Nowhere in the caption does the photographer claim an explosion took place.

We do know that there was heavy fighting in Bucha for weeks while Russian forces occupied the town and that despite Russian claims to the contrary, evidence shows civilians in the town were tortured and killed.

The cars were likely flipped manually by Russian forces, not an explosion 

Greek fact checker Ellinika Hoaxes spoke to a photographer for the Wall Street Journal who told them citizens in Bucha had said the Russians overturned cars with tanks. This may have been to stop people escaping, to make way for larger vehicles, or to create roadblocks.

Ellinika Hoaxes also spoke to a local resident in Bucha who took photos and videos of the same area that is pictured on Facebook throughout the occupation, and told them the Russians appeared to overturn cars in order to hide military equipment. 

Other photos of the town in the aftermath also show upturned cars in front of damaged buildings.

All evidence points to Russian forces committing atrocities in Bucha

Despite Russian claims that footage of Bucha has been faked, evidence from drones, satellite images, photos taken in the aftermath and first person accounts shows that Russian forces did occupy the town when Ukrainian officials said they had, and bodies of civilians appeared on the streets while they were there, not afterwards when Ukrainian forces secured the town.

Image courtesy of Oleksandr Ratushniak.

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Apparent Facebook scam offers Santorini holiday to commenters

A post on Facebook, shared over 8,000 times, offers people the chance to win a week-long holiday in Santorini, Greece, if they comment the word “done” under the post. 

There are several indicators that this claim is too good to be true. 

The Facebook page, named Santorini Travel, only has one post, no links to a website, and no evidence of a business operating as a travel operator. There is a company based in Greece with the same name, but there is no indication that the Facebook page is linked with them and they do not share a logo. Full Fact approached this company for comment, but did not receive a response. 

When an individual comments on the post, the page often responds by telling them that they must “complete the validation process” by clicking a blue “sign-up” button at the top of the page. 

In this example, clicking the blue button leads to a page with the URL newsmartphoneoffer.com, offering the chance to win a holiday worth £900 rather than a trip for four to Santorini as initially advertised. 

The terms and conditions claim a prize of travel products or vouchers valued at €1000 is available, but also that the company running the competition retains the right to change or discontinue the giveaways at any time.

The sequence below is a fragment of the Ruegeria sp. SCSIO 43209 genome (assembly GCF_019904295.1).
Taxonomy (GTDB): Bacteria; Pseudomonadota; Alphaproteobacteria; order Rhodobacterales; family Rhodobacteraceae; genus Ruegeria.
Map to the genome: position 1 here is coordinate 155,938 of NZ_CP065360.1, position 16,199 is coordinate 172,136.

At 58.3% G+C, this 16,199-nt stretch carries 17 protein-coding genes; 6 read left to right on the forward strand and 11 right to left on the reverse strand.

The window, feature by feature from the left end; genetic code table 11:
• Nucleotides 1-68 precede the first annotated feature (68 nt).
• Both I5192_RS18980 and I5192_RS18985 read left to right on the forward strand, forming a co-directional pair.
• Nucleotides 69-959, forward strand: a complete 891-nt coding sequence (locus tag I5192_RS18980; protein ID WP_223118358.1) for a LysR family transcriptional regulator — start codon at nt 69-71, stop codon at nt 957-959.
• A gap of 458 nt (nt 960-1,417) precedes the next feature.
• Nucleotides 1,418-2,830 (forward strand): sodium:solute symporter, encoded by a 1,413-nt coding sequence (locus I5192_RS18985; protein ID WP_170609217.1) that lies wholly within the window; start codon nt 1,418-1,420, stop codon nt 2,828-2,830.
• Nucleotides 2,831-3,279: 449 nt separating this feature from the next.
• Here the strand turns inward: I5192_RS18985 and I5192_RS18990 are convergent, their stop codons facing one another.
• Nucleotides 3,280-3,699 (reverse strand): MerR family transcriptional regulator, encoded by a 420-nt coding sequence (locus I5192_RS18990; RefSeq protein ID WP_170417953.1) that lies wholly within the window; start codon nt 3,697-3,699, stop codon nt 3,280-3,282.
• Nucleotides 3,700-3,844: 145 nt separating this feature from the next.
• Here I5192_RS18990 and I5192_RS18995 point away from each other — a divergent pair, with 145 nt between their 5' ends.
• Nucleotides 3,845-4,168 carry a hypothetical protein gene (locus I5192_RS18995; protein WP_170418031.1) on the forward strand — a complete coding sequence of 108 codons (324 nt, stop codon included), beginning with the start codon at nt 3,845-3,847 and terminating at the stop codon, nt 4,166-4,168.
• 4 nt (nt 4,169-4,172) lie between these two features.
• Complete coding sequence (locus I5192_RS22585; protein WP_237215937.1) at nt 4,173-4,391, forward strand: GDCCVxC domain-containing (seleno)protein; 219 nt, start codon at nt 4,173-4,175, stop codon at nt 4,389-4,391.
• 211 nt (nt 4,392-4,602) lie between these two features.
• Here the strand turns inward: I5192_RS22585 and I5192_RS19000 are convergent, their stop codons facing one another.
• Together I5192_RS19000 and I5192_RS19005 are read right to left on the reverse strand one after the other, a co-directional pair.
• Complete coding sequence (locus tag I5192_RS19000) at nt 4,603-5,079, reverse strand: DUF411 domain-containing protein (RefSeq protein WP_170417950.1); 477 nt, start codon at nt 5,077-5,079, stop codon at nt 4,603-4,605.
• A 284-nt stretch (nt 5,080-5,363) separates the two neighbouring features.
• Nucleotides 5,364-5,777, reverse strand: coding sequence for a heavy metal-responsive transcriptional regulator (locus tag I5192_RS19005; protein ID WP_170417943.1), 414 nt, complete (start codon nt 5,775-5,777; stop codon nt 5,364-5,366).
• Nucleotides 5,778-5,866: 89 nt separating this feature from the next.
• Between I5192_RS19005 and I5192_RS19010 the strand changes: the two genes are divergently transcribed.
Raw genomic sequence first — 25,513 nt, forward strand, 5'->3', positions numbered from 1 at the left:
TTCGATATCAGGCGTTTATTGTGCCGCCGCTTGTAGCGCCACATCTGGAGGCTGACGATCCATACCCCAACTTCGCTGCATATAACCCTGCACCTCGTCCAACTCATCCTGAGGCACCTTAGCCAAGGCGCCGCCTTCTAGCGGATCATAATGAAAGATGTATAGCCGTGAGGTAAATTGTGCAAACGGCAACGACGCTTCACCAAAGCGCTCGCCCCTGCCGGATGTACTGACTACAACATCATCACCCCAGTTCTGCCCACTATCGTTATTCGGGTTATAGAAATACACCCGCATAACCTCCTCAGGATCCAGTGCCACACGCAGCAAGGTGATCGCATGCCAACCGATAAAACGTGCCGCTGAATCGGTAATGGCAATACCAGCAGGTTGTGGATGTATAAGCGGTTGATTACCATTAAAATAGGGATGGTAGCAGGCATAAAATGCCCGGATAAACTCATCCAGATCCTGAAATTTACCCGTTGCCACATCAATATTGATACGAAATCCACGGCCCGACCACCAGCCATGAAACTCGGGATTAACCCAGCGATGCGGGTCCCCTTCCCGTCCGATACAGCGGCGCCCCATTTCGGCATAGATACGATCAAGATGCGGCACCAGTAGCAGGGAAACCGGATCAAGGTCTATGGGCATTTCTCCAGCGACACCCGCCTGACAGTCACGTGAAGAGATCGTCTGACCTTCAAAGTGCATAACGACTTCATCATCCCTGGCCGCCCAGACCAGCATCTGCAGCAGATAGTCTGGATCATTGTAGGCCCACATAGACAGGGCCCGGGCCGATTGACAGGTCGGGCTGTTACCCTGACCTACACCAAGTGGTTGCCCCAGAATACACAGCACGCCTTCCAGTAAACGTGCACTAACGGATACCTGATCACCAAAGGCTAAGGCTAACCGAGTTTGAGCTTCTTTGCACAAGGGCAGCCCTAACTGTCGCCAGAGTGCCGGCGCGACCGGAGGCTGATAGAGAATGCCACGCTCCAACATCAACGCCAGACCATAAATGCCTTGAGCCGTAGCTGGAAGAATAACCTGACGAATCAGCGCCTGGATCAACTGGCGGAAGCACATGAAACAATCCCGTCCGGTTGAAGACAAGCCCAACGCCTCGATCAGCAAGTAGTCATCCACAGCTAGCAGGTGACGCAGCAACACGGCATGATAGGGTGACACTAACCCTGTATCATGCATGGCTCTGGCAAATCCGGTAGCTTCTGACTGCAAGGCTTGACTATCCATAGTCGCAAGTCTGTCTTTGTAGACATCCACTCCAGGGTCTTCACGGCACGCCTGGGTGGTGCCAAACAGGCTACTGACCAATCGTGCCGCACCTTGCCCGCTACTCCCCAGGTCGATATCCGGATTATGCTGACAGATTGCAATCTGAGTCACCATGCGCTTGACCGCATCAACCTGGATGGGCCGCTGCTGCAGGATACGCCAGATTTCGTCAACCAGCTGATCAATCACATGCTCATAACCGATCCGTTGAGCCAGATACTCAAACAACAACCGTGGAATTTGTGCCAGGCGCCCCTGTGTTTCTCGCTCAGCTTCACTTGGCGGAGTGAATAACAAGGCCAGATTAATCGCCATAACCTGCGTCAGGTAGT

We have seen, and written about, very similar posts in the past. New examples of posts falsely promising the chance to win luxurious holidays frequently appear on social media—with some even using near-identical language.

Other fact checkers, such as Snopes and Truth or Fiction, have investigated similar posts in the past and found them to be scams. 

It’s often difficult to say for sure what the purpose of these types of scams is intended to be, but they could be intended to collect personal data in order to target people with spam adverts, or as a form of “like-farming”  where administrators of a Facebook page attempt to gather a large following in order to sell it later on.

For more information about how to protect yourself from fraud, visit the Take Five campaign led by UK Finance, or the Action Fraud website.

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Clip of French TV shows technical glitch, not election fraud

A post on Facebook claims that an inconsistency in vote numbers broadcast on TV during the French presidential election is evidence of “electronic fraud”. 

The post itself is the screenshot of a tweet, which includes a short clip of a broadcast from French news channel France 2 during the second round of voting in the French election on April 24, apparently showing eventual winner Emmanuel Macron receiving fewer votes than opposition candidate Marine Le Pen while votes were being counted. 

The France 2 clip shows Ms Le Pen with 14,432,396 votes—1.14 million more than she had actually received by the end of the count. As other fact checkers have also written, this then prompted widespread claims of electoral fraud. 

In fact, the apparent inconsistency in numbers was caused by a technical glitch. In a statement published to Twitter the following day, a spokesperson for France 2 said the software that allowed the live results to appear on screen had malfunctioned at 9.10pm, meaning the results for some municipalities were counted twice for both candidates.